Basics of Indiana Collection Law

If you are owed money and the person or entity that owes you refuses to pay you will have to make the decision whether or not you want to take the matter to court to enforce collection of the monies owed to you. In Indiana for claims involving $6,000 or less, $8,000 or less in Marion County Indiana, there is a simplified procedure for filing a lawsuit in what is called Small Claims Court. The filing fee generally changes slightly from year to year but it should be around $90. Most courts in Indiana are going to e-filing. As a pro-se plaintiff, you are able to file as before. But that law could change in the future.

The advantage to filing in Small Claims Court is a faster route to trial if a trial is necessary. In addition to a streamlined process for obtaining a judgment, Small Claims Court is also designed for a streamlined process for the collection of the judgment. If a trial is required then it usually can be scheduled in a relatively short period of time. One month up to six months. This is a much quicker time frame in which to get in front of a judge than you would have in a court outside of Small Claims Court. Many claims are reduced to judgment without the need for a trial and in that case, you might have a judgment Within 2 months after filing the lawsuit.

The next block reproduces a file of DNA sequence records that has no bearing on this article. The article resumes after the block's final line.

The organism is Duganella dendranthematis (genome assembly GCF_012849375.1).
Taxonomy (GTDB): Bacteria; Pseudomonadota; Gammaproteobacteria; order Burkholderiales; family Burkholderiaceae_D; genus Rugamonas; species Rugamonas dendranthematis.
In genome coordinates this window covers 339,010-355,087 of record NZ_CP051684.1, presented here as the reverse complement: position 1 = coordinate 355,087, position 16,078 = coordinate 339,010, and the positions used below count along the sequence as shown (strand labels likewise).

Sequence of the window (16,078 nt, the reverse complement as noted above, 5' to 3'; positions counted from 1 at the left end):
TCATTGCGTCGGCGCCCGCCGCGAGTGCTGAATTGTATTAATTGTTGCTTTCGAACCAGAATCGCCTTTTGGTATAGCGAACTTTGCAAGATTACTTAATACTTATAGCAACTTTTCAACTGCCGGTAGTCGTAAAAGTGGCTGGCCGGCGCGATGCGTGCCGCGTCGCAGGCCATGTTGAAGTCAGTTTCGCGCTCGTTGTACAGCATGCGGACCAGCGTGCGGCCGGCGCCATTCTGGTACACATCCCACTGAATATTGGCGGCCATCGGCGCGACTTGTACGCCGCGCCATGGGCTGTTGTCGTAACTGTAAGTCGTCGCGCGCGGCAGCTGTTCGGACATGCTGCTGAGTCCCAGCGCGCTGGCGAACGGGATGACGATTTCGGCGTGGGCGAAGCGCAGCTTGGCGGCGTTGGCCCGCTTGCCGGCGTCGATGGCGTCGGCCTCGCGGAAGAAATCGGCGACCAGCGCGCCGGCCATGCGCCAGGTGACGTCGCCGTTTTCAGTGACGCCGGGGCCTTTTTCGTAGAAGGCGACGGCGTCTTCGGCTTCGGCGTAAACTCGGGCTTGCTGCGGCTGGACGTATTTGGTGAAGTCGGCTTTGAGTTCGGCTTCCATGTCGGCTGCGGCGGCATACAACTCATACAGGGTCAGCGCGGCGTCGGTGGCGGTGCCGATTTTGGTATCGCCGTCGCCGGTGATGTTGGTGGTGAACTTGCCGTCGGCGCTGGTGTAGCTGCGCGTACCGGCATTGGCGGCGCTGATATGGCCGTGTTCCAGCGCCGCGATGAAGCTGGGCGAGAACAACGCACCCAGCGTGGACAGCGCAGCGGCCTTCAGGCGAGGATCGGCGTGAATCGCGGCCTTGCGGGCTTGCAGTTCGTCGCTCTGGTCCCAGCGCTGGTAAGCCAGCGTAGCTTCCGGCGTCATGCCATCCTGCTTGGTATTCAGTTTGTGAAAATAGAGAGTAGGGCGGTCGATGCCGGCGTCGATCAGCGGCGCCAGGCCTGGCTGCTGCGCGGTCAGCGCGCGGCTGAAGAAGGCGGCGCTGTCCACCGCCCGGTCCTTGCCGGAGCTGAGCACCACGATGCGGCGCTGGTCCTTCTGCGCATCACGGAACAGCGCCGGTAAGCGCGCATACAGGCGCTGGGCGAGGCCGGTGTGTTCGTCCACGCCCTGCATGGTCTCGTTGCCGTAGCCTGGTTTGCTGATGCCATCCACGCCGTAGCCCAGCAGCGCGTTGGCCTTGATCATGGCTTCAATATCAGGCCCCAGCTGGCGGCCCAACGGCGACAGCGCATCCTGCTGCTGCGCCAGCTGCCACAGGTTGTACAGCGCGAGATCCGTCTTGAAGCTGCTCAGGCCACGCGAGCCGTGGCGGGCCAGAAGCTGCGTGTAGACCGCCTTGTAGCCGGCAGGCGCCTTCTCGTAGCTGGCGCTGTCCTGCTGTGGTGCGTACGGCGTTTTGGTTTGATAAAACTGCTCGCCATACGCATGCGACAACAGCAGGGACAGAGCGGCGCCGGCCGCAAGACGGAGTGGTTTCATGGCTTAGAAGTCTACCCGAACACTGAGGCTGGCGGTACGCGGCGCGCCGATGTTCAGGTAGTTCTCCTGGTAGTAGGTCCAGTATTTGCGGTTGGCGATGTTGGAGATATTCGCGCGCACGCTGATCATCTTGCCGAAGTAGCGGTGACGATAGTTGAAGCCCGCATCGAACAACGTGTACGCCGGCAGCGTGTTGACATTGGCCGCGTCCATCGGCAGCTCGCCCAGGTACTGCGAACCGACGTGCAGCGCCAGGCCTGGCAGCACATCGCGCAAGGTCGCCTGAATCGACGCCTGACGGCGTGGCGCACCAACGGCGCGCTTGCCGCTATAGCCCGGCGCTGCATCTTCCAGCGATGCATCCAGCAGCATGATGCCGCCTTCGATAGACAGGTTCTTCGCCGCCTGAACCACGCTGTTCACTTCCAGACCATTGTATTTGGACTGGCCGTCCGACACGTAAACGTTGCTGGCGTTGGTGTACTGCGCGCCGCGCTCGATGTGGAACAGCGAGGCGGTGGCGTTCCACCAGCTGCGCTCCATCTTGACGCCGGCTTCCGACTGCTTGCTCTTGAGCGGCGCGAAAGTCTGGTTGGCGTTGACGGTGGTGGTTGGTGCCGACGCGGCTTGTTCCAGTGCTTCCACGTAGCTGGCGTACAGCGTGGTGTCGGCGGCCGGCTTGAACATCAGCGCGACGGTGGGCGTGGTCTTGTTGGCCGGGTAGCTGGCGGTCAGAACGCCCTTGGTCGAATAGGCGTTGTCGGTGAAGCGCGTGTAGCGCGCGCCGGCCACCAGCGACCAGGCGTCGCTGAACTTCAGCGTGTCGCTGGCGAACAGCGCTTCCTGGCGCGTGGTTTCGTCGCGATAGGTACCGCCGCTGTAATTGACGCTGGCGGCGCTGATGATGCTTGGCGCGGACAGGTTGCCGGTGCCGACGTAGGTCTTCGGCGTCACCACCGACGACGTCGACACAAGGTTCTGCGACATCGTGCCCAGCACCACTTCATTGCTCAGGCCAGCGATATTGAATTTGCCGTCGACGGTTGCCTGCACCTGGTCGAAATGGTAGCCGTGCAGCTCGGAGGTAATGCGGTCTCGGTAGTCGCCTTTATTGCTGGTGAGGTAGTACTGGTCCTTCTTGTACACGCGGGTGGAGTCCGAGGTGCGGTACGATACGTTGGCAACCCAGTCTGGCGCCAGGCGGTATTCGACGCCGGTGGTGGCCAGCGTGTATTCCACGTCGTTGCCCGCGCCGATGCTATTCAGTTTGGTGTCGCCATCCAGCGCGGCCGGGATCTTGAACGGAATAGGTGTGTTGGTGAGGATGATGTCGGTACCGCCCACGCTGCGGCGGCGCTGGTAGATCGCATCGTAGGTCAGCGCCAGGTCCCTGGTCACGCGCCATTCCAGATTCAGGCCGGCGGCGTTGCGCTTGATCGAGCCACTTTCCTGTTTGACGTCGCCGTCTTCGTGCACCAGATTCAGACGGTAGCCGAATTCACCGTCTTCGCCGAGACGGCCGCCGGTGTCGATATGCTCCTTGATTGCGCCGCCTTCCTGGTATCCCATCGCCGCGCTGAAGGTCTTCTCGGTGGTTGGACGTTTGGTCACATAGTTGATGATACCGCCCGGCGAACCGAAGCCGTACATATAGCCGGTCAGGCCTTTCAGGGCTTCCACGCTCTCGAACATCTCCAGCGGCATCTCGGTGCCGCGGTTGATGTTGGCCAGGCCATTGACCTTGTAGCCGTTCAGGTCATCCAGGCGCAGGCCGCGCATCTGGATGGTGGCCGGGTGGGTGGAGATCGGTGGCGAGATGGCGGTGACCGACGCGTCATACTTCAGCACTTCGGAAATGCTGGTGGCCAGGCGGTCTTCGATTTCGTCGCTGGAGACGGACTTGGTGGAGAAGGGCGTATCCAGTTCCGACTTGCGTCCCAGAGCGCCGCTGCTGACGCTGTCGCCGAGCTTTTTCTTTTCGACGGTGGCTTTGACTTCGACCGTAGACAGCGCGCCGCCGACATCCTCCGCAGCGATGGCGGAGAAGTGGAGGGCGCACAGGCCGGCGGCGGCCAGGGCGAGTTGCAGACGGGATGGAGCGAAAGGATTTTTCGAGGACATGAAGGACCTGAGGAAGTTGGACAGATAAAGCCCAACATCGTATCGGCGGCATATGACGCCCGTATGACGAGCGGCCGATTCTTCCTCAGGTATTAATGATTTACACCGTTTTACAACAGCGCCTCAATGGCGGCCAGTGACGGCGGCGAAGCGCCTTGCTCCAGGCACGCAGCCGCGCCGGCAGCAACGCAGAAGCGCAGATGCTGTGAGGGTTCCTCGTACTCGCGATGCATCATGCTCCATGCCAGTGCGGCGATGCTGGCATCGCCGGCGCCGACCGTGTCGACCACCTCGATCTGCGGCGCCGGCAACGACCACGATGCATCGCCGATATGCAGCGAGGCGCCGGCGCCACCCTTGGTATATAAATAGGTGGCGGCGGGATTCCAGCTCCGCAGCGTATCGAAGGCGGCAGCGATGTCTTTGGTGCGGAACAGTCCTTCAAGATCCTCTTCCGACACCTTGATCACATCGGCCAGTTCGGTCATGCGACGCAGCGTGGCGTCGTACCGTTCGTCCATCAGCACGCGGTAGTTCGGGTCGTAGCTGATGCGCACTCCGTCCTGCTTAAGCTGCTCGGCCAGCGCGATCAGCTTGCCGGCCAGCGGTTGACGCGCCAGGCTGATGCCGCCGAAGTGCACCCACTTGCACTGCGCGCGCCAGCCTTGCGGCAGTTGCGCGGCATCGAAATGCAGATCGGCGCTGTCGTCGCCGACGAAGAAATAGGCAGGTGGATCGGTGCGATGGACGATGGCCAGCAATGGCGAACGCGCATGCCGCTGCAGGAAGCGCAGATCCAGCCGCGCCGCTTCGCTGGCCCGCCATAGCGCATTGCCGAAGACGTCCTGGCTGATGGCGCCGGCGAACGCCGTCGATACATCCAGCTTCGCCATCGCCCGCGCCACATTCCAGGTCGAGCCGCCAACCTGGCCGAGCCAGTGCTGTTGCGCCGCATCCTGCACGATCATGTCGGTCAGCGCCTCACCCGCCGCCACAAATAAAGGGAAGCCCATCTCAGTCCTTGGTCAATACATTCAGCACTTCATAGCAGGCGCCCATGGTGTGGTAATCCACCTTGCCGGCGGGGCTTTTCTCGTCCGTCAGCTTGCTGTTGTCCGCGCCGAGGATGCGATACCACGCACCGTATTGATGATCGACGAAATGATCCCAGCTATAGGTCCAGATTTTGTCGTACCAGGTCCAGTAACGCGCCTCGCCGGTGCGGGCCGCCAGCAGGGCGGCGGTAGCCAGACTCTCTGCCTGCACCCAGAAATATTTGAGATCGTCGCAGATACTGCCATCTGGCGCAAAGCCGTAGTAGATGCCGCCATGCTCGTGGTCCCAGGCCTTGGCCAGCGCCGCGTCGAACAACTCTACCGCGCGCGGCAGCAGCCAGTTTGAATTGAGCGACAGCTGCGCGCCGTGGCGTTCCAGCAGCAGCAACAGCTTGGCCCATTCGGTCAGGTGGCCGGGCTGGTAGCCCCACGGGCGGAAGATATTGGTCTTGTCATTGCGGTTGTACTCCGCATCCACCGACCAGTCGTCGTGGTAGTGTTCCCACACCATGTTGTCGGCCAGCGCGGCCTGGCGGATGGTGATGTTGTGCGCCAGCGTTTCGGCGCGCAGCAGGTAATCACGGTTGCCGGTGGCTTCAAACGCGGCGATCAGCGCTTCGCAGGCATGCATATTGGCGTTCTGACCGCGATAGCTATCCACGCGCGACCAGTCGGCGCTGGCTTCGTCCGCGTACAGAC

Obtaining a money judgment against the person or entity that owes you money is often the easiest part of the process. You then have to collect on the Judgment the court provided to you. This is not automatic. Just because you have a judgment does not mean the person or entity that owes on the judgment will voluntarily pay.

In Indiana, the most common form of collecting on a judgment once one is obtained is through the garnishment of wages. The wage garnishment statutes in Indiana are favorable for creditors. An employer will be required to pay a percentage of an employee’s wages into the court if they receive the proper paperwork from the Judgment creditor through the court system. The formula that is used is 25% of net income (net income is take-home wages after deducting only taxes and Social Security withholdings). If the Judgment debtor makes less than $217.50 which is 30 hours at minimum wage of $7.25 then nothing is taken from their wages on a garnishment. If they make between $217.50 and $290 the entire amount over $217.50 up to $290 is taken as garnishment. If their net income is over $290 then 25% of their wages are garnished. This formula is provided to employers on the paperwork they receive from the court instructing them to garnish the employee’s wages to satisfy the judgment. There can be other considerations such as support payments and independent contractor issues that could change this formula.

Perry Law Office can help you collect on this difficult to collect judgments or help you obtain a judgment.

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